Skip to main content
Email Print Share

"Holo Victory" -- The Discovery Files

The Discovery Files
Audio Play Audio
The Discovery Files podcast is available through iTunes or you can add the RSS feed to your podcast receiver. You can also access the series via AudioNow® by calling 641-552-8180 on any telephone.

A team at the University of Arizona has developed a new type of holographic "telepresence" that allows the projection of a three-dimensional, moving image without the need for special eyewear such as 3-D glasses or other auxiliary devices.

Credit: NSF/Karson Productions

Audio Transcript:

"Holo" Victory

I'm Bob Karson with the discovery files -- new advances in science and engineering from the National Science Foundation.

(Sound effect: sound byte) "I saw the "Star Wars" movie, I don't know, 25-30 years ago. Princess Leia comes out of R2-D2 -- out of nowhere, right? That was science fiction. Now, we're pretty much there, we can actually do this."

Nasser Peyghambarian (pronounced: pay-gam bear-yan) of the University of Arizona, lead researcher on a team that's developed a new type of 3-D holographic imaging or "telepresence." It means that we can now record a three-dimensional, moving image in one location and show it in another location in real time -- all without the use of those freaky 3-D glasses.

Most of us have seen static holograms or 3-D images. The difference here is it's the first real time (or close to real time) moving hologram on a screen. You can look from left or right, top or bottom, and see the subject from a different angle. What the researchers call, "full parallax" -- for a very lifelike view.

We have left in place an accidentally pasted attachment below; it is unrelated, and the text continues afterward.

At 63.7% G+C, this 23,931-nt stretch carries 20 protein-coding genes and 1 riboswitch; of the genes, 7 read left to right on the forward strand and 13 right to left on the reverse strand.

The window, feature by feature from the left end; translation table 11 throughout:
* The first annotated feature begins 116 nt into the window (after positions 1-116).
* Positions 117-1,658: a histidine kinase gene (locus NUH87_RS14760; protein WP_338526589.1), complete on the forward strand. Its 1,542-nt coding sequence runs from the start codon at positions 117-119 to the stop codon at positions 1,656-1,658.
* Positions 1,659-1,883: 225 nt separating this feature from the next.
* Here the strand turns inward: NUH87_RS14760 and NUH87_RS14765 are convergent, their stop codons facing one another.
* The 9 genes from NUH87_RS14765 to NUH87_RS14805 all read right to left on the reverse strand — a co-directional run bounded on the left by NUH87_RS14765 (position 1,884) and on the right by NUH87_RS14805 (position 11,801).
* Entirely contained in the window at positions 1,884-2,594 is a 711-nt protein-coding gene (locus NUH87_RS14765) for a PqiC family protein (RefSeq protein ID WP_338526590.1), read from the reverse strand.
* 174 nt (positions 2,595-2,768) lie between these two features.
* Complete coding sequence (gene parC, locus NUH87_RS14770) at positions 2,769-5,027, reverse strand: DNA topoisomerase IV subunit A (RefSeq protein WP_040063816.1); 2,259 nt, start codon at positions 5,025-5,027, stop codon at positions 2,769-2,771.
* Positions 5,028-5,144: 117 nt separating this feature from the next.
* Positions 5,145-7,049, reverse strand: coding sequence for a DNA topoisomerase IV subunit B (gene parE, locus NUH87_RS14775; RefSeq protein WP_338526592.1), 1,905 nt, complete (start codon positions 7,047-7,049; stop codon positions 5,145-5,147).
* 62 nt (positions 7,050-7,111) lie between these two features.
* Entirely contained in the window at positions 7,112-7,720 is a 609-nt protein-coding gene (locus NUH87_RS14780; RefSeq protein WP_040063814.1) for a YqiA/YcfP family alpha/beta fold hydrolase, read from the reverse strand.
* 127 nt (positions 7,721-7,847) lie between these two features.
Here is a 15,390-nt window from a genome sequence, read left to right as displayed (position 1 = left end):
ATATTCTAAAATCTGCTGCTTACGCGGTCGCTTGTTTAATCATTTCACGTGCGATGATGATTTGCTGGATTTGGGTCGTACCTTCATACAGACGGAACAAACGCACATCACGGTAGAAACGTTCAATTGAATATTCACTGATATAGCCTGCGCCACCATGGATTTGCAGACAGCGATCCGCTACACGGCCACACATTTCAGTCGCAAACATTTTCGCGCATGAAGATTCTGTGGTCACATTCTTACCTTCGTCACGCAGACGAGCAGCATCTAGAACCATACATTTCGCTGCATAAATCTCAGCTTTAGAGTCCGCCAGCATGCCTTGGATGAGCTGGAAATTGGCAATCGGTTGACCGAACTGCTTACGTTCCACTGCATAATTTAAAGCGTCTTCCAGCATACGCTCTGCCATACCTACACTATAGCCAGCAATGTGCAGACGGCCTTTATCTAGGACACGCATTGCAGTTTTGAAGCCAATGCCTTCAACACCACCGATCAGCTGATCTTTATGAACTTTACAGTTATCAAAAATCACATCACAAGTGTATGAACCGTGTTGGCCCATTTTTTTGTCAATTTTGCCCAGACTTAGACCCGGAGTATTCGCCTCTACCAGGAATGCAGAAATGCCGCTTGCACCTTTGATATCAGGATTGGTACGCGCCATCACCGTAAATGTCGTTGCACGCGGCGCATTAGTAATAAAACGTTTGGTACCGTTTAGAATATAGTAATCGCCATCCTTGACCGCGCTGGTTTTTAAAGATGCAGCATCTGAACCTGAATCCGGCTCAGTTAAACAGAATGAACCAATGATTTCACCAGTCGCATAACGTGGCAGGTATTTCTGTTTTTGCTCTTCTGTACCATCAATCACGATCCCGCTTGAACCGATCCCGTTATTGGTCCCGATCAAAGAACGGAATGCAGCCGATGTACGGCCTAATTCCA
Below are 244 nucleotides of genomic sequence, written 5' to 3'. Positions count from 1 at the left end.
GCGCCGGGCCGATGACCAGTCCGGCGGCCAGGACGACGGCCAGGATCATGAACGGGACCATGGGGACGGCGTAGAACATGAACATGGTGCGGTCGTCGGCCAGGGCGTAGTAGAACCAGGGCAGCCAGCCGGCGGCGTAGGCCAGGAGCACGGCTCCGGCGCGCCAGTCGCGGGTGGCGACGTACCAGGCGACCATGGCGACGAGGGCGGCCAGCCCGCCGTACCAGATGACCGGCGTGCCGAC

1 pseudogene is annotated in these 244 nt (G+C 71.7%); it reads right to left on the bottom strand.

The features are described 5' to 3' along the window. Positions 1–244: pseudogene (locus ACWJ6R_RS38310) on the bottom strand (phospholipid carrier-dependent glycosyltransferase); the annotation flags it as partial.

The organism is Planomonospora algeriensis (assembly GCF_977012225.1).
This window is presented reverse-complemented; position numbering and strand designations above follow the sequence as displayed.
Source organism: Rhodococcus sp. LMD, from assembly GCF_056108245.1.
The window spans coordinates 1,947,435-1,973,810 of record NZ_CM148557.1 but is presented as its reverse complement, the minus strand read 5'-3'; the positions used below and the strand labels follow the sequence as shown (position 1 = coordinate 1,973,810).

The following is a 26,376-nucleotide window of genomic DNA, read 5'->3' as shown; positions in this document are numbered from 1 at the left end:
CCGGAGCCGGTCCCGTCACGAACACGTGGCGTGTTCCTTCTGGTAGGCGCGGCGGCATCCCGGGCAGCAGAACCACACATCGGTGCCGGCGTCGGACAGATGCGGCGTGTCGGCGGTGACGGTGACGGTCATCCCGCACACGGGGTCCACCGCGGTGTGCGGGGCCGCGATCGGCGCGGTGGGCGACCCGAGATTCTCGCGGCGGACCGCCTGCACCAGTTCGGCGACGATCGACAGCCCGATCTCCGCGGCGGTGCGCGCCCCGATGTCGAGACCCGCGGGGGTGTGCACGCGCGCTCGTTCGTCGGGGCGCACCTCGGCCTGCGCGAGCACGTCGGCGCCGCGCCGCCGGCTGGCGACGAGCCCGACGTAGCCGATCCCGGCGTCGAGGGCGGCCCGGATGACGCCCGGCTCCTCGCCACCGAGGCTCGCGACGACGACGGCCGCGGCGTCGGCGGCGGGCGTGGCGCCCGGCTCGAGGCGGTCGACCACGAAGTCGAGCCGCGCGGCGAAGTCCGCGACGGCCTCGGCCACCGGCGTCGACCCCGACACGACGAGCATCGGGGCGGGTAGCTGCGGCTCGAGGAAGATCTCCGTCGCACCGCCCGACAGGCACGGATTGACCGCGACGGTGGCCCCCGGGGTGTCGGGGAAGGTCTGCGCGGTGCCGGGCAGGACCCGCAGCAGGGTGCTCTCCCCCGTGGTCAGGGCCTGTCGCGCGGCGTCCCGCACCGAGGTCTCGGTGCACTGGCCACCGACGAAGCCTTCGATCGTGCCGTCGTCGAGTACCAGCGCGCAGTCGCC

The system uses an array of regular cameras and, with the help of laser beams, creates an image on a special photorefractive polymer screen. Add a high-speed internet connection and the image signals can be transmitted and projected anywhere in the world.

Practical uses of this technology could range from medicine to advertising.

Though primitive and monochromatic, the real-time, moving hologram is here. If you're an actor, soon every side will have to be your "good side."

"The Discovery Files" covers projects funded by the government's National Science Foundation. Federally sponsored research -- brought to you, by you! Learn more at or on our podcast.

General Restrictions:
Images and other media in the National Science Foundation Multimedia Gallery are available for use in print and electronic material by NSF employees, members of the media, university staff, teachers and the general public. All media in the gallery are intended for personal, educational and nonprofit/non-commercial use only.

Images credited to the National Science Foundation, a federal agency, are in the public domain. The images were created by employees of the United States Government as part of their official duties or prepared by contractors as "works for hire" for NSF. You may freely use NSF-credited images and, at your discretion, credit NSF with a "Courtesy: National Science Foundation" notation. Additional information about general usage can be found in Conditions.

MP3 icon
NSF podcasts are in mp3 format for easy download to desktop and laptops, as well as mobile devices capable of playing them.